Clean plates and good intentions

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Throwing stones into crashing waves is some of the best fun you can have (my brother, niece and nephew).
Throwing stones into crashing waves is some of the best fun you can have (my brother, niece and nephew).


Thank you so much for your kind comments and good wishes for my mum. She did make it home before Christmas and even managed to come to us for lunch on the day itself which involved a few strong men/boys, a wheelchair and ropes (we’re on a steep slope), a good sense of humour and a few stiff drinks once she was safely ensconced. The signs are positive for a good post-op recovery this time. Fingers crossed.

Well, Happy New Year to you! I hope you’ve had a wonderful festive season. Ours has been a bit of a whirlwind, to be honest. BC (before children), I used to love the peaceful days after Christmas Day when there was nothing much to do. Back in those days before life was stored on a phone, I would settle down to transfer dates to my new diary and calendar and enjoy the feeling of being ready for the year ahead. If I had time off work, I would go out to eat, meet up with friends, lounge about. Nowadays, this time is all about seeing relatives and friends (ours and the children’s), entertaining and cooking (cooking, cooking), hosting get-togethers and socialising. We’ve had non-stop house-guests and it’s been non-stop eating and drinking. I do love to see everyone but this year, more than ever, I feel the need for a breather. I am knackered. I have eaten my bodyweight in mince pies, Christmas cake and chocolates, eaten too much meat, drunk alcohol every day for over a week (which my poor liver is not used to) and I’m totally over the festivities.

We had 11 people for lunch today, so I concocted a warming carrot and parsnip soup (*recipe below), using up veg from the bottom of the fridge, and David made crusty wholemeal rolls. For dinner I made Jamie Oliver’s fabulous veggie chilli. This is a firm favourite of ours and I often substitute butternut squash for the sweet potatoes and use different beans. It’s one of those meals that is easy to bulk up if needed and any leftovers freeze well.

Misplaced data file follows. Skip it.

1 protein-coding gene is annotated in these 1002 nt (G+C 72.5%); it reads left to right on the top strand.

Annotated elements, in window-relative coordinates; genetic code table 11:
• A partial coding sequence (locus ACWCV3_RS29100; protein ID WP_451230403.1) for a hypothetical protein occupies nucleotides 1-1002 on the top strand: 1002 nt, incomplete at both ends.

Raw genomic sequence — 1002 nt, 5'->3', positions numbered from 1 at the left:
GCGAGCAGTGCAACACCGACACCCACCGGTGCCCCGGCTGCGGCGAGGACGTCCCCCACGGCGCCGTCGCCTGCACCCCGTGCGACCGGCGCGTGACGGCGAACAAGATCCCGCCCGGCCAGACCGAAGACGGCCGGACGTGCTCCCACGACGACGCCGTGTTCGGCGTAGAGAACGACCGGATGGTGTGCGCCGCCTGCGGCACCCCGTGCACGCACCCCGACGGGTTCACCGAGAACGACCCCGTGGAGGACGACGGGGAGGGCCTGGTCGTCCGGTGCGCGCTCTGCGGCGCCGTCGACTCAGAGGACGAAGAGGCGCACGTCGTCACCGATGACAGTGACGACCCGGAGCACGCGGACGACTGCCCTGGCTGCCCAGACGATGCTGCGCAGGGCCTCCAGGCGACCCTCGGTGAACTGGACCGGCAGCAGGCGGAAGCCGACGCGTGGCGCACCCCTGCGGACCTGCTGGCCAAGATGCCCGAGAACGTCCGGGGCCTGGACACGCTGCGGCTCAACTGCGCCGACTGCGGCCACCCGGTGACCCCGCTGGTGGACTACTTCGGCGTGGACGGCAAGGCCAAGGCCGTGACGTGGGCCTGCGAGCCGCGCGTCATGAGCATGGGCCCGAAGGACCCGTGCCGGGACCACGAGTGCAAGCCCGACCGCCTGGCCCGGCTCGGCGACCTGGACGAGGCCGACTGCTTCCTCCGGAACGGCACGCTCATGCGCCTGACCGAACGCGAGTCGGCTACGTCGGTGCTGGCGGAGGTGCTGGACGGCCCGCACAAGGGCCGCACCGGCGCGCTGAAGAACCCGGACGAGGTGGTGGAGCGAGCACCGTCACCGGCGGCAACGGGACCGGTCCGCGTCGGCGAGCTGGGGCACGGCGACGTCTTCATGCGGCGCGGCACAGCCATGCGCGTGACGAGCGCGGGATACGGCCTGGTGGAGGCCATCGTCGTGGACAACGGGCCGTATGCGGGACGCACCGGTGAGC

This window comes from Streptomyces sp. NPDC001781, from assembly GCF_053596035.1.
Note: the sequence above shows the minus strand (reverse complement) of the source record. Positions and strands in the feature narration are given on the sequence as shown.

Come Monday morning, the house will be empty apart from me and the animals. I will be clearing the decks: the tree and all the wilting greenery outside for composting; decorations back into the loft; laundry into the washing machine; furniture back where it should be. I don’t make new year’s resolutions as such – I’m rubbish at sticking to them – but I have a large room to decorate, crochet to master, two pieces of furniture to finish painting, garden borders to clear, plants to move in case there is a cold snap, new planting plans to make and (this is the biggie) a new job to find.
How about you?


* Carrot and parsnip soup (serves 10)
a good glug of olive oil
2 large onions, chopped
2 cloves garlic, chopped
1 level teaspoon ground coriander
1 very heaped teaspoon ground ginger (add more if you like)
approx 8 large carrots, peeled and chopped
approx 5 large parsnips, peeled and chopped
2 litres vegetable stock
salt and freshly ground pepper, to season
pouring cream, to serve

Heat the olive oil in a large, heavy-based pan over a medium heat, and cook the onions and garlic together for about 10 minutes, stirring, until translucent (don’t allow to brown). Add the spices and stir well to coat the onions. Add the carrots and parsnips and cook for a few minutes, stirring often. Pour in the vegetable stock, stir well, bring to the boil and reduce to simmering. Simmer for about 30 minutes, or until the chunks of veg are very soft. Remove from the heat and use a stick blender to whizz together to form a velvety soup. Season to taste. Serve with a drizzle of cream on top (unless you’re being healthy) and plenty of crusty bread to mop it up.